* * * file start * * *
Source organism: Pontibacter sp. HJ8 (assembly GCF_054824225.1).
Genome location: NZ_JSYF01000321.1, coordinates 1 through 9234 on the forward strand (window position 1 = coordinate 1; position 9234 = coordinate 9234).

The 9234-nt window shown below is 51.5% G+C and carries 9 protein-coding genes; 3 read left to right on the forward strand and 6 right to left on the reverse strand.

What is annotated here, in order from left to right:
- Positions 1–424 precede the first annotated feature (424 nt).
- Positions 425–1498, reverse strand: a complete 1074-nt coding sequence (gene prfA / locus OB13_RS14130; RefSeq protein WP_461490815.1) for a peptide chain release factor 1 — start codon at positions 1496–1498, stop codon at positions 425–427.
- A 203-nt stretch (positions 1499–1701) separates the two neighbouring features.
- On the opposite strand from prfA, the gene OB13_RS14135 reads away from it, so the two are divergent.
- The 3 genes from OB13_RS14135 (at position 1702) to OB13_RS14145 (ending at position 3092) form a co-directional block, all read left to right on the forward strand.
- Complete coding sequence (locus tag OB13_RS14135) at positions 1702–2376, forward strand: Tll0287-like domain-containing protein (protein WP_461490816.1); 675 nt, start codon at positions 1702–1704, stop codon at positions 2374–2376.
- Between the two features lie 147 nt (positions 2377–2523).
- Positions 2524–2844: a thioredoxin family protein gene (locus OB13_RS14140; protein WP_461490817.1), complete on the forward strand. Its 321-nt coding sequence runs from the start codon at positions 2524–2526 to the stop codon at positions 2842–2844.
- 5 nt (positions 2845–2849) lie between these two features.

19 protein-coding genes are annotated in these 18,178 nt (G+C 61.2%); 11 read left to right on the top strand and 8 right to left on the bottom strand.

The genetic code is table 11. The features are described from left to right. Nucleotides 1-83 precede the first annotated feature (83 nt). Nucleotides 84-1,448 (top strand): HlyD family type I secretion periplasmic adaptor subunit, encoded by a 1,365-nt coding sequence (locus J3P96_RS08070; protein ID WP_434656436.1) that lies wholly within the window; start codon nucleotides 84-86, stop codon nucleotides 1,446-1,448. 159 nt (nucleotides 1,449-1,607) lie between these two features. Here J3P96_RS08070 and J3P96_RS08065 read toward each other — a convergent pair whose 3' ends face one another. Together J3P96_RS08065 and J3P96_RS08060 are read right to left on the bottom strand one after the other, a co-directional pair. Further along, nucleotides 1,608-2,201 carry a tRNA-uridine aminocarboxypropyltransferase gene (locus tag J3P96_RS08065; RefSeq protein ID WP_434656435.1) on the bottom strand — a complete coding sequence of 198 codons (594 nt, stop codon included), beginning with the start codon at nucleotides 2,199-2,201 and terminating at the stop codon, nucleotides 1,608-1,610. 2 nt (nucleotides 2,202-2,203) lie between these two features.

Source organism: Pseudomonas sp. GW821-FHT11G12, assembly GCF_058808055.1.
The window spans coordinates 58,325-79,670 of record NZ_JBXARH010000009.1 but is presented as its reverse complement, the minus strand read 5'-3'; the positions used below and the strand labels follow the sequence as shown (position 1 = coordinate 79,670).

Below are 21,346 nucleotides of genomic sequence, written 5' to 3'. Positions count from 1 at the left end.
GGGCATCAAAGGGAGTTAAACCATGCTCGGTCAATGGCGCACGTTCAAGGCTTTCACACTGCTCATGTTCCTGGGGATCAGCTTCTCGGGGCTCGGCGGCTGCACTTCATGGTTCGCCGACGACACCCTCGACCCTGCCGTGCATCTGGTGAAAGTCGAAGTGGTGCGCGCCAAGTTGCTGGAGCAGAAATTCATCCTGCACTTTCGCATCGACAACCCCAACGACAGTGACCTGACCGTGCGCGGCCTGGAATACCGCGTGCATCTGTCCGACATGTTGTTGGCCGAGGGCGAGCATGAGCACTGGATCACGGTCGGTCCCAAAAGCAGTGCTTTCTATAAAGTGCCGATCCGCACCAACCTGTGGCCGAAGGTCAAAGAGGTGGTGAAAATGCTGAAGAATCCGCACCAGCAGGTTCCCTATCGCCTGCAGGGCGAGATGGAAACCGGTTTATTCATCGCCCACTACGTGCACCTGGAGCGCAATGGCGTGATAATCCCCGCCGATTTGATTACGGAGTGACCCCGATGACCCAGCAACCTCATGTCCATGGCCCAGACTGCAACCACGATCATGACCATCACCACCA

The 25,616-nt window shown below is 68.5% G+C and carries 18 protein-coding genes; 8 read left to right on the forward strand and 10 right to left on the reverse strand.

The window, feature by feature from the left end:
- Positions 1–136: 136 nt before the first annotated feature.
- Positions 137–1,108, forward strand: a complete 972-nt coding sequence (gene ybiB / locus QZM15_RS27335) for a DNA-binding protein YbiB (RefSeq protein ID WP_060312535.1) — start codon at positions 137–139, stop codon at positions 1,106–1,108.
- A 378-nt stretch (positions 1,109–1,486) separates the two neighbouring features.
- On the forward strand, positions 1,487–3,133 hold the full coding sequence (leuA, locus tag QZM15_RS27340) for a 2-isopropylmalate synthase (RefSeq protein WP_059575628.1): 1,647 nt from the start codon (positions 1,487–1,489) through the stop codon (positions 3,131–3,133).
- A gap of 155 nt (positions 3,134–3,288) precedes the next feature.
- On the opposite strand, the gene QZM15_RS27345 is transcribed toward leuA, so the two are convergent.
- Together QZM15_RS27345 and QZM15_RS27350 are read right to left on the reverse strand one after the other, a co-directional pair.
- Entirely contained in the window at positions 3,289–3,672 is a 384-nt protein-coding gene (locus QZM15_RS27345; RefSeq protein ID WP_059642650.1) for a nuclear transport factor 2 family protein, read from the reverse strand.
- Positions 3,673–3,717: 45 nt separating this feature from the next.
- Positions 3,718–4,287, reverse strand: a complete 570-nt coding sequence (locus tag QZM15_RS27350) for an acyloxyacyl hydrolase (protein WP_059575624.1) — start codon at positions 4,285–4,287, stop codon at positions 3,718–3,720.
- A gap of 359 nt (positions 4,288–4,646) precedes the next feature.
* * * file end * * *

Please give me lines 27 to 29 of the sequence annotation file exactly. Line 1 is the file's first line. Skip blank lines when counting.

- On the opposite strand, the gene QZM15_RS27345 is transcribed toward leuA, so the two are convergent.
- Together QZM15_RS27345 and QZM15_RS27350 are read right to left on the reverse strand one after the other, a co-directional pair.
- Entirely contained in the window at positions 3,289–3,672 is a 384-nt protein-coding gene (locus QZM15_RS27345; RefSeq protein ID WP_059642650.1) for a nuclear transport factor 2 family protein, read from the reverse strand.